[0032] One example of a patient chamber 140 that can be used in the ventilation transport system 100 is the “Multipurpose Infant Transport System Model 20H” produced by International Biomedical, Inc. (Austin, Tex.), which includes an incubator with a double-wall hood, a head access door, a front access door with two hand insertion ports, accessory ports for IV and respiratory tubing, a mattress, a high-intensity exam light, a skin temperature probe, an accessory module, an oxygen cart module, a double-wall hood for pediatric transport, IV syringe pumps, a humidifier, a suction device, a blender, and oxygen analyzer, a ventilator monitor, a physiological monitor and an infant ventilator. The “Multipurpose Infant Transport System Model 20H” does not include a high-frequency ventilator or a nitric oxide delivery system, and its physiological monitor cannot measure certain parameters measured by the physiological monitor 400 of the ventilation transport system 100, such as nitrous oxide.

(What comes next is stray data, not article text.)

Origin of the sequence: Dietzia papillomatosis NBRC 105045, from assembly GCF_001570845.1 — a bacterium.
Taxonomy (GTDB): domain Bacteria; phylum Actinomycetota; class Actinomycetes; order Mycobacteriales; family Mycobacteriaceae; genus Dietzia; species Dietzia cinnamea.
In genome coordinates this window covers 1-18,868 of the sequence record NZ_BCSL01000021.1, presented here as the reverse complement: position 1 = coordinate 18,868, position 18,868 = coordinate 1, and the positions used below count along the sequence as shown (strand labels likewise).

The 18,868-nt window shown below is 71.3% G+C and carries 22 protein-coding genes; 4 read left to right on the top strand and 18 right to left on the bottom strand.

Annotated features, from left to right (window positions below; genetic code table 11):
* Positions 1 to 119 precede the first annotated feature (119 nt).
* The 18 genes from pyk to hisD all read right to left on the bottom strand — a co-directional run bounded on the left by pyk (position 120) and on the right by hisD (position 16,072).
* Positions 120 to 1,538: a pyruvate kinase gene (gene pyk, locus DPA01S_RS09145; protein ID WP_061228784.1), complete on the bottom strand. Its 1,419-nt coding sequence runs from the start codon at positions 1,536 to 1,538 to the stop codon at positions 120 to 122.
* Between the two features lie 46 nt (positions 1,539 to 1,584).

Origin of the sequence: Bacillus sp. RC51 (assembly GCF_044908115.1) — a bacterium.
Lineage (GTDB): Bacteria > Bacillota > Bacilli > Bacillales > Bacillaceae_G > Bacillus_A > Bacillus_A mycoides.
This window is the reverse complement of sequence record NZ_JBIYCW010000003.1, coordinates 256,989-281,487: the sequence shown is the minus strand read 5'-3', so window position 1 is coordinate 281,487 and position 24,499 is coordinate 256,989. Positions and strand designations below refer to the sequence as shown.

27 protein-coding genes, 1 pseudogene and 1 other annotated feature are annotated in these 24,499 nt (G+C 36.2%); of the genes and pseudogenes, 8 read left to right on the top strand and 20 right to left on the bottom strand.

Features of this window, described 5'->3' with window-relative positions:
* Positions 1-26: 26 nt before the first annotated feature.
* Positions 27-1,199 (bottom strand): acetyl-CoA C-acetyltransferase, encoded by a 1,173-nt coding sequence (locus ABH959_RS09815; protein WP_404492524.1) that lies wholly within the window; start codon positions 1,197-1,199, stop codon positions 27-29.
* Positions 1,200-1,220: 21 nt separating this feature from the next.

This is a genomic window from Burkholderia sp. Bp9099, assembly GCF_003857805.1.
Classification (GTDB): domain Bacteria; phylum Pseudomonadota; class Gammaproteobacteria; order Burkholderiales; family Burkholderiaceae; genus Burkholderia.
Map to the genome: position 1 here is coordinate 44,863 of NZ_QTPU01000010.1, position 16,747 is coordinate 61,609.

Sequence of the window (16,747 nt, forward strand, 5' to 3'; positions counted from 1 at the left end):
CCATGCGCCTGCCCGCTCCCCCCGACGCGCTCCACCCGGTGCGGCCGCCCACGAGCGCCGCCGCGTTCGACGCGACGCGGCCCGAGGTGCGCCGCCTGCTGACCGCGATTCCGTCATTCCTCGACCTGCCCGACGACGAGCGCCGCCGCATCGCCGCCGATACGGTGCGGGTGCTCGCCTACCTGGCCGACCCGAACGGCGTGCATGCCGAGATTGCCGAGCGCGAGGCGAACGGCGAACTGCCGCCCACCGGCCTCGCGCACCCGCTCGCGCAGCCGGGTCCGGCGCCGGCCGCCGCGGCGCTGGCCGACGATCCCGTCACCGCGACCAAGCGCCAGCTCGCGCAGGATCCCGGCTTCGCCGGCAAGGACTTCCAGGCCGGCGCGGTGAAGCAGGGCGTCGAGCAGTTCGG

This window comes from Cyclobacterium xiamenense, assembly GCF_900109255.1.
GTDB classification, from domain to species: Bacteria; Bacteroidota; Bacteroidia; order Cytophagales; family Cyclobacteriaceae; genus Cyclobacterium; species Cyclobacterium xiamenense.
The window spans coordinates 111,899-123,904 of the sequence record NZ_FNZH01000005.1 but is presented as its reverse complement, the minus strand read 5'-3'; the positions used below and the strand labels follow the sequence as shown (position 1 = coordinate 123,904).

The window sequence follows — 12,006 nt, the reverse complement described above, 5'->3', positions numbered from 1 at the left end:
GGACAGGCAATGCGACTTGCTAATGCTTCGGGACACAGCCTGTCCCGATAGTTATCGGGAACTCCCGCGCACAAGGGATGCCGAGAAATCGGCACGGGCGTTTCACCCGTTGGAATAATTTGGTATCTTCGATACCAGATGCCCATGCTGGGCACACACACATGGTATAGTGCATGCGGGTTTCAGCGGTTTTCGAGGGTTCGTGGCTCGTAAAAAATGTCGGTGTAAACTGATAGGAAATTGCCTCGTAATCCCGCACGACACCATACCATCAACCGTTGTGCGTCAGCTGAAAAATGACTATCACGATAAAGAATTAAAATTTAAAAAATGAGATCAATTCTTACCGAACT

[0033] An advantage of the ventilation transport system 100 is its compactness. Typically, the transverse width of the system ranges from about 15 inches to about 35 inches. In some embodiments, the transverse width of the device, including the cart, bed, and monitor, does not exceed 30 inches. In other embodiments, the width of the device does not exceed 25 inches. This relatively narrow width allows the ventilation transport system to be easily moved into and out of ambulances, emergency transport helicopters, and other patient transport vehicles, thus making it possible to conduct high frequency ventilation and inhaled nitric oxide therapy while a patient is being transported. As discussed above, due to space limitations within the transport vehicle, this was not previously conventionally possible. To accomplish this, the height and width of the device are adapted to fit within the patient-entry doorway of an ambulance or transport helicopter. For example, a year-2000 Ford model F350 ambulance, such as those operated by Lynch Ambulance Company (Anaheim, Calif.), has rear doors which open to form a patient-entry space of about 55 inches in height and 46 inches in width. Thus, the width of the ventilation transport system 100, that is to say, the distance in FIG. 3 from the left side of the system to the right side of the system, allows for easy entry into this type of standard ambulance for patient transport. Other exemplary dimensions for the ventilation transport system 100 are as follows: height (from bottom to top of the system in FIG. 2): about 35 to about 50 inches; and length (from left side to right side of the system in FIG. 2): about 34 to about 50 inches.